I asked Ben Greenberg (production genius, sole member of the Abundant Living production brain trust, and guitarist in Uniform) if there was a name for the guitar sound prevalent in Tickets to My Downfall (and Blink-182, 311, etc); that pureed sound common in mid-’90s pop-punk (though reasonable people could blame it on a generational misunderstanding of Helmet or, like, Snapcase) where there’s no discernible riffs and the distortion hangs over choruses like moss, like someone just pushed the “guitar” button in the studio. Greenberg, knowing exactly what I was talking about,  told me that he called this plague “guitar center” or “Line 6” guitars. Line 6 made amp simulators, where “dudes would just record DI guitar and choose a tone later.” Line 6, along with AXE FX and others, make possible a plugin world of “tone presets” and $3,000 amp approximators. It’s standard now (even Nine Inch Nails uses it), a canned reality where the only enemy of punk is a guitar sound with personality. “It’s why everything sounds fake,” Greenberg succinctly sums up, “cuz everything is fucking fake.” It’s this, more than any faults in Machine Gun Kelly’s performance itself, that makes Tickets to My Downfall eventually feel like a long ass 36 minutes. The man puts so much effort into expressing messiness that it’s a shame to drench it all in antiseptic glop. (tbc no one in this household, or Ben I think, is opposed to plugins on principle. Money's too tight to mention and some plugins sound sick. Just saying that, considering Machine Gun Kelly’s use of trap beats and wide array of up-to-date options, the conscious decision to replicate the worst production choices of 1996 is baffling. The guitars on this record, and on all Blink albums, sound like human dignity being stabbed in the neck. Smile emoji.)

Maybe tho it’s the human effort in the face of interchangeable Punk Sounds that I dig. One of the insults I’ve hated the most in the last twenty years is calling someone a “try hard,” as though trying hard were something to shy from. Machine Gun Kelly is nothing if not committed (and, hell, guest singer Halsey hasn’t sounded so raw since she wished another 9/11 upon the staff of Pitchfork). Even if the result isn’t what critics would typically consider “good,” maybe that’s a question of framing. After all, the critical class, pre-twitter, made an entire sub-canon of music consisting of “outsider music,” where questions of skill and even intent were subsumed to a larger magic, often born of trauma and/or mental illness. The Shaggs, Wesley Willis, a whole catalog of artists whose diamond-in-the-rough merits could only be seen by the discerning record collector. So perhaps the reader can take comfort in knowing that the dream of The Shaggs, true innocence, is alive. And this time free of any problematic complications outside the traumas most of us share; abuse, substance abuse, etc. Why wouldn’t Tickets to My Downfall be considered primitivist grace? It’s an album as devoid of cynicism as it is more-than-rudimentary craft. Every musician involved in Tickets to My Downfall is trying their best.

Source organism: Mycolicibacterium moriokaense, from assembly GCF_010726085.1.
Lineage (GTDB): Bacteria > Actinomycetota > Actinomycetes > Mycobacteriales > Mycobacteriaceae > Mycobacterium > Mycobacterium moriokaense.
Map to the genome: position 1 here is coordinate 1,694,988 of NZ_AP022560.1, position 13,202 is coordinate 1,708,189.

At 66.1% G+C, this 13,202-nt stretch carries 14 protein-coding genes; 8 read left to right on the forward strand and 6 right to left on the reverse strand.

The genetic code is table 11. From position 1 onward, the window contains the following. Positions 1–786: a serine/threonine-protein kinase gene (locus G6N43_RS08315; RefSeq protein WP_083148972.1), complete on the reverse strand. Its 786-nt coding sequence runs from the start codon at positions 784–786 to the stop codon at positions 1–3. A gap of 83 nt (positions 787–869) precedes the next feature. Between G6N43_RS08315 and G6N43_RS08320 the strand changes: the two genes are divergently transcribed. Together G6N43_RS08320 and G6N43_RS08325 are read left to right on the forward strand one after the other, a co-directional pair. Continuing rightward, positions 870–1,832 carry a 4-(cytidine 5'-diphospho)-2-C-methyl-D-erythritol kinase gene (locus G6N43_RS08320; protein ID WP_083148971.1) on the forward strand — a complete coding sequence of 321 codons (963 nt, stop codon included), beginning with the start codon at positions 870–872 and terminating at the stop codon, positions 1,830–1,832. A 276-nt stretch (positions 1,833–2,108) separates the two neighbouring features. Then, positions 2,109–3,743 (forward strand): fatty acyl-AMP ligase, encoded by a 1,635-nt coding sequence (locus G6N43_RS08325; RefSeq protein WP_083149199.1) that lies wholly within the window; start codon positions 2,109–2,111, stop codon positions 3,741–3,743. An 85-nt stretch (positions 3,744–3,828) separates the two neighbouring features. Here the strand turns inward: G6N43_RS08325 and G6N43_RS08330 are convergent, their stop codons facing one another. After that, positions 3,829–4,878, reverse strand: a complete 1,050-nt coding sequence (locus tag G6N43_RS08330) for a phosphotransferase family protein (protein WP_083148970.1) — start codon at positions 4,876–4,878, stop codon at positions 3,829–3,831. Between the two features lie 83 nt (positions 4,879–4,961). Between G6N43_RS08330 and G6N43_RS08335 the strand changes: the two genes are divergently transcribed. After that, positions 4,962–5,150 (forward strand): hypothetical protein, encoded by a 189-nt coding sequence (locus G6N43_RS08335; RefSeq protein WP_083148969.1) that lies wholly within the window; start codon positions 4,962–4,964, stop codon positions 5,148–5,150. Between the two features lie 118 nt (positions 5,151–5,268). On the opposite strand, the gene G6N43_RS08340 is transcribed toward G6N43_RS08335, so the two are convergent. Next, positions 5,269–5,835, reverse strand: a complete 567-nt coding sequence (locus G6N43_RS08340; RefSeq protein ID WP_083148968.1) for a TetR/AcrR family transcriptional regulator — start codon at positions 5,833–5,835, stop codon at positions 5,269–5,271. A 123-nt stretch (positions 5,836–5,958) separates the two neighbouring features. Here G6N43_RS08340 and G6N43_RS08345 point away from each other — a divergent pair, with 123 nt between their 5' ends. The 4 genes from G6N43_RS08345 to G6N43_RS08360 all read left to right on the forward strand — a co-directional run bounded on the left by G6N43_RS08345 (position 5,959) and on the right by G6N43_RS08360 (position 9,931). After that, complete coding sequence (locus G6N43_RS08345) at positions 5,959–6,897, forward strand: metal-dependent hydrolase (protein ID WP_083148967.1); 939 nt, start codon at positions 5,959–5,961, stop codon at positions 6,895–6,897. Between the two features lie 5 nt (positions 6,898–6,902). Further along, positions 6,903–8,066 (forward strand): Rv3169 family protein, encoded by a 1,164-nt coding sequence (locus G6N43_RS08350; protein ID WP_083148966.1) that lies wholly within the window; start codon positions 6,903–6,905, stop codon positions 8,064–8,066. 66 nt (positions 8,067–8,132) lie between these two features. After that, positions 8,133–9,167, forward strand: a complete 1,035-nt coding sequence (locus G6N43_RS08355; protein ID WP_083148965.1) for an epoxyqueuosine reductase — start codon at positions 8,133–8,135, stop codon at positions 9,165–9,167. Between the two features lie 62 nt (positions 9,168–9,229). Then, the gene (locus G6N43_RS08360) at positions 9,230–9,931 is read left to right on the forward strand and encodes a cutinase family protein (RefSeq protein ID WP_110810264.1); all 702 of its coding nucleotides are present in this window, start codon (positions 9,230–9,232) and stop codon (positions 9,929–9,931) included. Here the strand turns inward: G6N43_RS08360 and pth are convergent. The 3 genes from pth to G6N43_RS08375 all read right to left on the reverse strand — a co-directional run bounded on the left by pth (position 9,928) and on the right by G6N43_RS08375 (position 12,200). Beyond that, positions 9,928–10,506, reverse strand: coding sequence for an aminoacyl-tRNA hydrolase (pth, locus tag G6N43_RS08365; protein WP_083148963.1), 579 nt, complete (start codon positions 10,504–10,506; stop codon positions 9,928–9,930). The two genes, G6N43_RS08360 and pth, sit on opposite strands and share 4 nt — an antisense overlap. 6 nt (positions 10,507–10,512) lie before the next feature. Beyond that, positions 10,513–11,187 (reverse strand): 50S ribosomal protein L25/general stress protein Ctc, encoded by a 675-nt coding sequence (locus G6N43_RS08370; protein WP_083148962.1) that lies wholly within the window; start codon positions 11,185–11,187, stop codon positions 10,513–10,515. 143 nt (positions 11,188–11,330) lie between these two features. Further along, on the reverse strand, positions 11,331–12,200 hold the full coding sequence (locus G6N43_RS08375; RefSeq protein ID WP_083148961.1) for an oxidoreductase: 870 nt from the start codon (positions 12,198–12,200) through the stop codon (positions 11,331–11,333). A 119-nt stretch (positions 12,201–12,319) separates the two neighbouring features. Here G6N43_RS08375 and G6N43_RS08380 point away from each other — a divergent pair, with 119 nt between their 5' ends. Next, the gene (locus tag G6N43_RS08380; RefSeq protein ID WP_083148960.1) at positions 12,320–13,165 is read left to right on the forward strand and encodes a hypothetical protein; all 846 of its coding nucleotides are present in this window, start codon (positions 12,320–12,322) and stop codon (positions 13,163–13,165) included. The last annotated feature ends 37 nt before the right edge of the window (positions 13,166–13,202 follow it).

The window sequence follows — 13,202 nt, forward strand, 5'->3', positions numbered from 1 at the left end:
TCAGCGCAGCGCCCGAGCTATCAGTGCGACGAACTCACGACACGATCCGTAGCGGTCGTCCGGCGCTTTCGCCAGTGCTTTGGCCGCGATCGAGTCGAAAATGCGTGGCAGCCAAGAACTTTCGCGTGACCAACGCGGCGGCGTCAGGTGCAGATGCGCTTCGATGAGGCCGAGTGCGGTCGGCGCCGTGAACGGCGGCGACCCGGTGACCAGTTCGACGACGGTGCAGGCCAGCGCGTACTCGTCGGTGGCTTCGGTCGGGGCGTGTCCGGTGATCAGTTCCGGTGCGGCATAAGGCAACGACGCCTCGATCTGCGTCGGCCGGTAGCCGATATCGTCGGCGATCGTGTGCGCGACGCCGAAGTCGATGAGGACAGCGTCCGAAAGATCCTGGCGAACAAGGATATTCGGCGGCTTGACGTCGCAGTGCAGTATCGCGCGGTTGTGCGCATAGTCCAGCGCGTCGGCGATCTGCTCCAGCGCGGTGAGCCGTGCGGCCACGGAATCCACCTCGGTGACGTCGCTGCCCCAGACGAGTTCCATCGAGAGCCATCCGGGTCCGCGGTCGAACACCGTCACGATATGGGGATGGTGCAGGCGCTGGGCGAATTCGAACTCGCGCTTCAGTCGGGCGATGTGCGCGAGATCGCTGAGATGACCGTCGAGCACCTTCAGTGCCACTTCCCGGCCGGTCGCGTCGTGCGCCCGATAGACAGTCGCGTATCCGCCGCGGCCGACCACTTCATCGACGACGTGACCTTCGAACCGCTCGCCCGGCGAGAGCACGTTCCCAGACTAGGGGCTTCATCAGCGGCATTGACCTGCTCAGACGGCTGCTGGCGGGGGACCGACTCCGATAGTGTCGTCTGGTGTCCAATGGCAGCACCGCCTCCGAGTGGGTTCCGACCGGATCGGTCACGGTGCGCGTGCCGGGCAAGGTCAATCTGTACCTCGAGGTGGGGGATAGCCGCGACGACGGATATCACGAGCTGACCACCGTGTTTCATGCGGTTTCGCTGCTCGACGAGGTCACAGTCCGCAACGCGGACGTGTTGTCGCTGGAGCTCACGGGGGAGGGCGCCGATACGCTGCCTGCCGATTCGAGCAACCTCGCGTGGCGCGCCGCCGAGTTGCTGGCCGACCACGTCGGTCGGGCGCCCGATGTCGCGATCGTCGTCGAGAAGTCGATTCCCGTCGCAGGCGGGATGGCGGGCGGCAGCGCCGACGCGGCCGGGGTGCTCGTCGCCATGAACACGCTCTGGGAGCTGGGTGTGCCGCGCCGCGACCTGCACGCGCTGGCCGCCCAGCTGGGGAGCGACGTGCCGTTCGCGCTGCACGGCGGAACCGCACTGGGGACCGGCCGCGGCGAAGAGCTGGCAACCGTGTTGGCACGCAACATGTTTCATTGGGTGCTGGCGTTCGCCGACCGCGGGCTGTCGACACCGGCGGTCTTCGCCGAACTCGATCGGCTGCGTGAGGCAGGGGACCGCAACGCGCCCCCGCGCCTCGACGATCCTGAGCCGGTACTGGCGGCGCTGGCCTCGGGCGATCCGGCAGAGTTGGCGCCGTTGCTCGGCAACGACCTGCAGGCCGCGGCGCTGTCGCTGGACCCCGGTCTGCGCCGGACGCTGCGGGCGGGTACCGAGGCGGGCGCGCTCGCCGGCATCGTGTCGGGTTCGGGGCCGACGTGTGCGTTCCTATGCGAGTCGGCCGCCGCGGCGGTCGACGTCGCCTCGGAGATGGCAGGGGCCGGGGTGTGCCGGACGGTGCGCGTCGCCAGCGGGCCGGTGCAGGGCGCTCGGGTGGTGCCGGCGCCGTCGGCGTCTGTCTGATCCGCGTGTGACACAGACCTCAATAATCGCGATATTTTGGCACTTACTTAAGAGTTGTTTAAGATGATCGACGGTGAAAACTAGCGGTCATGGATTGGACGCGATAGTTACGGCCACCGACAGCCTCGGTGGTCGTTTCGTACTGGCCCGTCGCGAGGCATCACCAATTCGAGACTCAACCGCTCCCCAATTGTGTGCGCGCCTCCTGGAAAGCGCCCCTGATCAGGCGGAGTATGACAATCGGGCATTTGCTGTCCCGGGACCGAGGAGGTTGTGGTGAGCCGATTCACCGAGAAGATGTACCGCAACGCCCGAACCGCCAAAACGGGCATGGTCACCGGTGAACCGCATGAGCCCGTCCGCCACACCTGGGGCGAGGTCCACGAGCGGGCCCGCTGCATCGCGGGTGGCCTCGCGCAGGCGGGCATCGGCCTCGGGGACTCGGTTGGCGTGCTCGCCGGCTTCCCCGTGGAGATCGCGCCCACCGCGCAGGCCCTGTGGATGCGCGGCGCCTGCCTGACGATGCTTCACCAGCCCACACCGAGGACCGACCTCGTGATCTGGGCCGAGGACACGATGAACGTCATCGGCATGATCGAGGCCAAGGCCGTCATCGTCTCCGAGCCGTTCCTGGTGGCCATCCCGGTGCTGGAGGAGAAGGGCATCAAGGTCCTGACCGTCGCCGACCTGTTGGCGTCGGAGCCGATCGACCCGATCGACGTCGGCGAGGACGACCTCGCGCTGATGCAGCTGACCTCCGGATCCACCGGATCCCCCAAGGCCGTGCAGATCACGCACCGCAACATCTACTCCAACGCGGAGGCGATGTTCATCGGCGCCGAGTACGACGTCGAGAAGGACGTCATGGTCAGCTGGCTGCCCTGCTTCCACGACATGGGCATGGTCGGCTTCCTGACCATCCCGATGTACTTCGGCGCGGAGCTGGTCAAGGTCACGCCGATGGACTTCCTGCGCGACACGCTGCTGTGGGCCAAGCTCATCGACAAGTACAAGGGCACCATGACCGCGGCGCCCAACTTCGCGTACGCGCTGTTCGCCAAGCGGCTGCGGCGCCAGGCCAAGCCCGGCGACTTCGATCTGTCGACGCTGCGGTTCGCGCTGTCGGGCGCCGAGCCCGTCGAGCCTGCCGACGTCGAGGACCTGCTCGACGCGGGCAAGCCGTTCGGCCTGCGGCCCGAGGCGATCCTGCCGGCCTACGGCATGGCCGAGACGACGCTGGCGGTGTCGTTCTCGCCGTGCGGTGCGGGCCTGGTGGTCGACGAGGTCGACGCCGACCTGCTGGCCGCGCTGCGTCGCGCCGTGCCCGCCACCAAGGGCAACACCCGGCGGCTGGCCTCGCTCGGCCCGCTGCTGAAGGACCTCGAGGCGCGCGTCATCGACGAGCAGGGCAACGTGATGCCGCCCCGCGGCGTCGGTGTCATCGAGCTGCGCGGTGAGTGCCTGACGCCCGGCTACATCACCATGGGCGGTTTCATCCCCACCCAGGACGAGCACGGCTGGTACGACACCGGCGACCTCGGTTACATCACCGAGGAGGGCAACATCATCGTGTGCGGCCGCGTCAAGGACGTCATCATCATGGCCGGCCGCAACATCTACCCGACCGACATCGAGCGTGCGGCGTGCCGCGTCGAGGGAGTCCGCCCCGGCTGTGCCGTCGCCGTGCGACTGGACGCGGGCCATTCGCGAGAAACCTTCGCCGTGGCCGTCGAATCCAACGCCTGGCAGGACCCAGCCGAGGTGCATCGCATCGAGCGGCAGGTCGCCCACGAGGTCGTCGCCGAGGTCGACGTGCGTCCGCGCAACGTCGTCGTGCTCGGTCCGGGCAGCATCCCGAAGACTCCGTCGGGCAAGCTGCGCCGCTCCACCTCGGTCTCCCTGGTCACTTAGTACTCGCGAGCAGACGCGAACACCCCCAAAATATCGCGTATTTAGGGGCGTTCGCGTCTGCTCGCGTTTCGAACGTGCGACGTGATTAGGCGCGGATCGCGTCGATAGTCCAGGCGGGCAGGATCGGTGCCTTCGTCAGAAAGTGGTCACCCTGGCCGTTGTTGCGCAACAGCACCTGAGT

I have to remind myself of Machine Gun Kelly’s enormous success so I don’t feel like a bully when I (strongly) imply that Tickets to My Downfall is the work of gifted idiots. The fact is that I don't understand why this album exists, or why, outside the obvious root causes of the opioid epidemic and the broken lives in its wake, it means so much to so many. And I don’t love the album. I love the wonder it instills in me. Unlike mediocrity closer to home, I don’t get mad at albums like this achieving popularity. Blink-182 made me mad because it was close to what I loved, but a slight variant ruined by meager souls. But twenty years in, I can appreciate this shiny object about pop-punk from a distance. In his Kerrang interview, Machine Gun Kelly gives a definition of “punk” that’s as alien to me as a doorknob is to a newborn puppy. He talks about his ability to do what he wants as an ultimate badge of punkness. He calls being a “champion” punk. Of course, to me, Punk rock is outnumbering a single jock ten to one in the parking lot of an Alston, Massachusetts Cumberland Farms and still getting your ass kicked. Real, in its ideal form, loser stuff. And what is pop-punk, in its ideal form, but the same loser stuff, plus a lil’ sugar. But it’s been at least two or three years since I took anything resembling a beating (and even that was just a drunk slapping me across the bar before I, with help, tossed him), so who am I to begrudge an aspirational definition of pop-punk to an audience that clearly hungers for it.

Machine Gun Kelly seems like a good guy. What kind of sucker am I to hold that thought in my head. If I’m devoting weeks of thought and thousands of words to Megan Fox’s boyfriend, what else am I falling for? I’ve consumed enough ska, of every wave, to know that Babylon is tricky. I’m not fool enough to grant terms like “pop-punk” a totemic power beyond that which allowed Larry Livermore to live comfortably and what Pete Shelley left behind when he ascended to pop-punk heaven (a place with all dogs and zero jam sessions). All the same, I resent this music by and for good guys. Rather, I resent the condescension it draws from me. Even jovial condescension is still a low emotion. Overthinking Tickets to My Downfall was a fun diversion, but I need to get back to what I love; the ugly, the stuff that is made by the maybe good also, but those who come at goodness sideways, unconcerned with the sentimental or famous. To paraphrase Cringer, a pop-punk band of Lance Hahn that didn’t rate a reference in Tickets to My Downfall; “going underground, going underground, where the kids all scream and the kids all shout.” And, it goes without saying, the guitars sound like shit. As well they should.

Thanks for reading! Please check out my interview with fellow Blink-182 super fans, Blink 155!